Something drew me to the little fabric shop on Main Street, tucked away in the back corner, practically hidden by a huge vacuum store. I trudged toward the door, gripped the handle and paused. Why was I there?
"Belinda's" was the most expensive fabric store in Northern Utah AND their selection wasn't great--yet there I stood, with some stupid feeling that I needed to be there.
After going inside, and being blasted by the air conditioner, I sidled up to some watermelon-print fabric near the register.
I couldn't concentrate on that fabric though, too distracted from my dreams the night before. I'd fought with Cade (my husband at the time). We both went to sleep angry and I'd dreamed about my ex-boyfriend--from ten years before.
"What's wrong?" the elderly lady at the register asked, pulling down her glasses and studying how I'd literally been petting the watermelon fabric.
"Oh, my gosh!" I set the cotton down. "Just a long night." I sighed again and then shook my head--seriously what was I doing there?! I started to walk toward the exit, when the woman cleared her throat.
"I'm bored. And I love a good story. Would you mind telling me what's going on?"
That woman--who didn't know me AT ALL--pulled up two stools across from each other at the register and selflessly listened to how guilty I felt about fighting and then dreaming about my ex.
"Why do I dream about my ex? It's been forever since we were together! I told one of my friends and she said this isn't normal at all!"
The woman started laughing so hard, then rested a wrinkled hand on my shoulder. "Listen. I'm eighty-five years old. And what you're going through is completely normal! Do you have time to hear my story?"
I nodded, pretty enthralled.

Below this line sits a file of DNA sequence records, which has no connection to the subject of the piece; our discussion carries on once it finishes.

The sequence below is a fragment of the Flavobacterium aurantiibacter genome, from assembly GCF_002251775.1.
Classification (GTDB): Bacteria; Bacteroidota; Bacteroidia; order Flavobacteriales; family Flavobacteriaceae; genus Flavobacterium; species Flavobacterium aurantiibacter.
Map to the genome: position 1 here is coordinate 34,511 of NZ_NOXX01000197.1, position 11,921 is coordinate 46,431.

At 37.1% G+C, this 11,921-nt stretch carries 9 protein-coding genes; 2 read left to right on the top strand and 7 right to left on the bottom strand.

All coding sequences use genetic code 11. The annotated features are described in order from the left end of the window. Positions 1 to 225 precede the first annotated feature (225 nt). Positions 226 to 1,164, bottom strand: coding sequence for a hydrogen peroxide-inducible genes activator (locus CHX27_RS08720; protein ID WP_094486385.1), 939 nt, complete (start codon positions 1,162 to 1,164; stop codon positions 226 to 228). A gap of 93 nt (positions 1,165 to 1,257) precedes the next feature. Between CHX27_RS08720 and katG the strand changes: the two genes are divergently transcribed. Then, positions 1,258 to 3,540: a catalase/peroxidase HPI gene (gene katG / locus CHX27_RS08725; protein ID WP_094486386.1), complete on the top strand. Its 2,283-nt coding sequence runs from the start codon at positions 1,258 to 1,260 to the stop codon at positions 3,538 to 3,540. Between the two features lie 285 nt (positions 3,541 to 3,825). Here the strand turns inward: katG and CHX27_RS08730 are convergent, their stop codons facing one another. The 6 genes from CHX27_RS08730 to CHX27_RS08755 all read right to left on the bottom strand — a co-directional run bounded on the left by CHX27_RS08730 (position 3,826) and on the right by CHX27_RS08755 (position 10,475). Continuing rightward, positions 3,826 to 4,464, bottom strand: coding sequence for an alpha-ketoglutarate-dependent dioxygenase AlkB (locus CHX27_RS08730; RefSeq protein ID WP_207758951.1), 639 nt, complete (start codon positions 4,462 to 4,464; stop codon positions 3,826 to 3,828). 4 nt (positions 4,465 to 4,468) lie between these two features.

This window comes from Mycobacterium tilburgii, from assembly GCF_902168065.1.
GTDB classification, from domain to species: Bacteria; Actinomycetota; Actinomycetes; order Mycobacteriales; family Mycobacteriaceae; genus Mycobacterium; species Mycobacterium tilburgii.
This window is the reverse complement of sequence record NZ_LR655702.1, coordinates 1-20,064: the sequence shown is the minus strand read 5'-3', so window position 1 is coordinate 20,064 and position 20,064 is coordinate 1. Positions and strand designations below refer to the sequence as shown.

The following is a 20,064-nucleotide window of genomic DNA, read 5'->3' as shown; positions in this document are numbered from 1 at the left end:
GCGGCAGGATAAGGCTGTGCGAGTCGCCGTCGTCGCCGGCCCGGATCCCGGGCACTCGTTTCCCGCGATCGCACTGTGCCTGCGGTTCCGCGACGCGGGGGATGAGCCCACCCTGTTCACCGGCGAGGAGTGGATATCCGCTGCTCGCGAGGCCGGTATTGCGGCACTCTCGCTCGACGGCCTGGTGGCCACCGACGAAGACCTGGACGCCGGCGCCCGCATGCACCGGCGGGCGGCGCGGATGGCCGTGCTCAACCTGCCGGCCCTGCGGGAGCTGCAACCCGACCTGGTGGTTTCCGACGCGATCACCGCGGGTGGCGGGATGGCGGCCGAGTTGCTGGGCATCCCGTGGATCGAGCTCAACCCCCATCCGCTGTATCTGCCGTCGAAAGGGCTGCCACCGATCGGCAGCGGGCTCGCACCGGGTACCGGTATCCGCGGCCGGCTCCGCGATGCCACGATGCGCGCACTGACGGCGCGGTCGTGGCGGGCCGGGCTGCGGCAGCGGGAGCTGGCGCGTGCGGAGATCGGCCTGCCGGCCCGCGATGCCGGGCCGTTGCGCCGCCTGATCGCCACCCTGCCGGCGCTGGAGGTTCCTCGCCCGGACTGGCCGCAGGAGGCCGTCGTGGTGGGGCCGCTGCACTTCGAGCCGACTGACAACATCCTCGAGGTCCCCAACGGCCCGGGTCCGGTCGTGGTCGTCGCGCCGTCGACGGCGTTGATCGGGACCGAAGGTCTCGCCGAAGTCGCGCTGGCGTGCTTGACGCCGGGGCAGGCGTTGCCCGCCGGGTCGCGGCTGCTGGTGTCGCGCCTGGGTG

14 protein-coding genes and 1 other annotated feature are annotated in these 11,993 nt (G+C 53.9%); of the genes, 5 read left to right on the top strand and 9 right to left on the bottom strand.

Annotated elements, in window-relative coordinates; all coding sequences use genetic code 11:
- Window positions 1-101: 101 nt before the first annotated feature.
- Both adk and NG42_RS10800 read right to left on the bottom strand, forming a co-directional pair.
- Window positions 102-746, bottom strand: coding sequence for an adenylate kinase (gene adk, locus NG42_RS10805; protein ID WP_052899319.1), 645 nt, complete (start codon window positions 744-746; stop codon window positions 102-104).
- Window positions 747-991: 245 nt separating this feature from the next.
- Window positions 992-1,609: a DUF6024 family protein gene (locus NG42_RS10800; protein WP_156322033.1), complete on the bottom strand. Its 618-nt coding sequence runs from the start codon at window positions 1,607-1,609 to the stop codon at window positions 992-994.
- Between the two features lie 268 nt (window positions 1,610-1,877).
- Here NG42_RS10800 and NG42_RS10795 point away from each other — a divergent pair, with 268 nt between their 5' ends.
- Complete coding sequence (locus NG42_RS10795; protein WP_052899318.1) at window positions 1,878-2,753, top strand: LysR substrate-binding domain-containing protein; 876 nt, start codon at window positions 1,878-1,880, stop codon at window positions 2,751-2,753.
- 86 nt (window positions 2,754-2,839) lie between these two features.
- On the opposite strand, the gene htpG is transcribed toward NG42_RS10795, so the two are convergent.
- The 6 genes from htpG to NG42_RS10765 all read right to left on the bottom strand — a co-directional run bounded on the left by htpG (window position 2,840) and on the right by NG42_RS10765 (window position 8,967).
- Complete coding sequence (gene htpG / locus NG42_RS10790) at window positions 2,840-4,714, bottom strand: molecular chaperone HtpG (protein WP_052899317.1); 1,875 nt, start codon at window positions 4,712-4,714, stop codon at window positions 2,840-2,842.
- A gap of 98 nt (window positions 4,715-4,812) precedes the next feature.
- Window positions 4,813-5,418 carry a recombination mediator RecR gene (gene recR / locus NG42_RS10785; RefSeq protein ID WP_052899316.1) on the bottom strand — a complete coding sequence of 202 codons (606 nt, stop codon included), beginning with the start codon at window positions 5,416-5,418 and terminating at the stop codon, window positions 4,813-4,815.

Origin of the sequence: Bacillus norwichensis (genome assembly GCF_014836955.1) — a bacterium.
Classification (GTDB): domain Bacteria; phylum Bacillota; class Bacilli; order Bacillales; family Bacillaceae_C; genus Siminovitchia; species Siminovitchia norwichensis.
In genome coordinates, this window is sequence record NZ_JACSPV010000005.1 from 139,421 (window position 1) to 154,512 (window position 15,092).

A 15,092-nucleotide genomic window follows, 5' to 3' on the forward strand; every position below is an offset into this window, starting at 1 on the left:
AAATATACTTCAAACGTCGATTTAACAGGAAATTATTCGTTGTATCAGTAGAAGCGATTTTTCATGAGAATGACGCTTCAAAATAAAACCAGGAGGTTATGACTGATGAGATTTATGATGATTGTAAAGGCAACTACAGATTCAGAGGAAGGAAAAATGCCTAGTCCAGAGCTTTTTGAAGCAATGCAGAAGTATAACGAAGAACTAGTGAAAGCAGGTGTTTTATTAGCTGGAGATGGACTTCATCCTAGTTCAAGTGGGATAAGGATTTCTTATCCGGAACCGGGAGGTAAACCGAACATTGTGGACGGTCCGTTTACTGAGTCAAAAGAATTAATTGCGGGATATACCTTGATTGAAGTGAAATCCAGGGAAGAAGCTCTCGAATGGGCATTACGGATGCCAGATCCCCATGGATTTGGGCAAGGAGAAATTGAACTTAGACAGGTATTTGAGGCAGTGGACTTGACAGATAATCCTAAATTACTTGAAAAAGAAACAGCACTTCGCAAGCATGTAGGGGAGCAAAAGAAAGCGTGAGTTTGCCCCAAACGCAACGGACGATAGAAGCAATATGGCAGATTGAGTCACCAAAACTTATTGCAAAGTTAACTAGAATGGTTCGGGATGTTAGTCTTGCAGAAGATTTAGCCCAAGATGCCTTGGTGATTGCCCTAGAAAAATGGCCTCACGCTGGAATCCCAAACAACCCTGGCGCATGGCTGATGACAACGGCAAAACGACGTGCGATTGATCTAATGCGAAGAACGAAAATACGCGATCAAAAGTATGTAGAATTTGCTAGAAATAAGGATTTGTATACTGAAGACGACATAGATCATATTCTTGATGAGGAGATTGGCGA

"My husband died five years ago. We were happily married for nearly fifty years, but like you, every time we had problems, I started thinking about--or even dreaming about--my old beau from high school."
"Even after fifty years?" I balked.
She looked down and nodded. "Yeah. So last year, I contacted my old beau. Things seemed great at first, but guess what happened--I ended up remembering why I broke up with him in high school. AND he'd never changed. We broke up for the same reason a lifetime later. We were still the same core people."
I was utterly stunned.
"My point is: I spent all that time looking back on a man who wasn't worth my time. I remembered the good and forgot the bad, just to realize I broke up with him in the first place for a reason. All that time I wasted . . . wondering what if."
We hugged each other before I left. And that woman gave me a red sucker, even though I'm a grown woman and everything.
Anyway, four years have passed and I know I'll never forget that woman and her story. Although I'm not married anymore, I want to hold that woman's moral close.
The past is never where you think you left it.
-Katherine Anne Porter
If you're struggling, looking back to a possibly deluded past, I'd like to leave you with one more quote: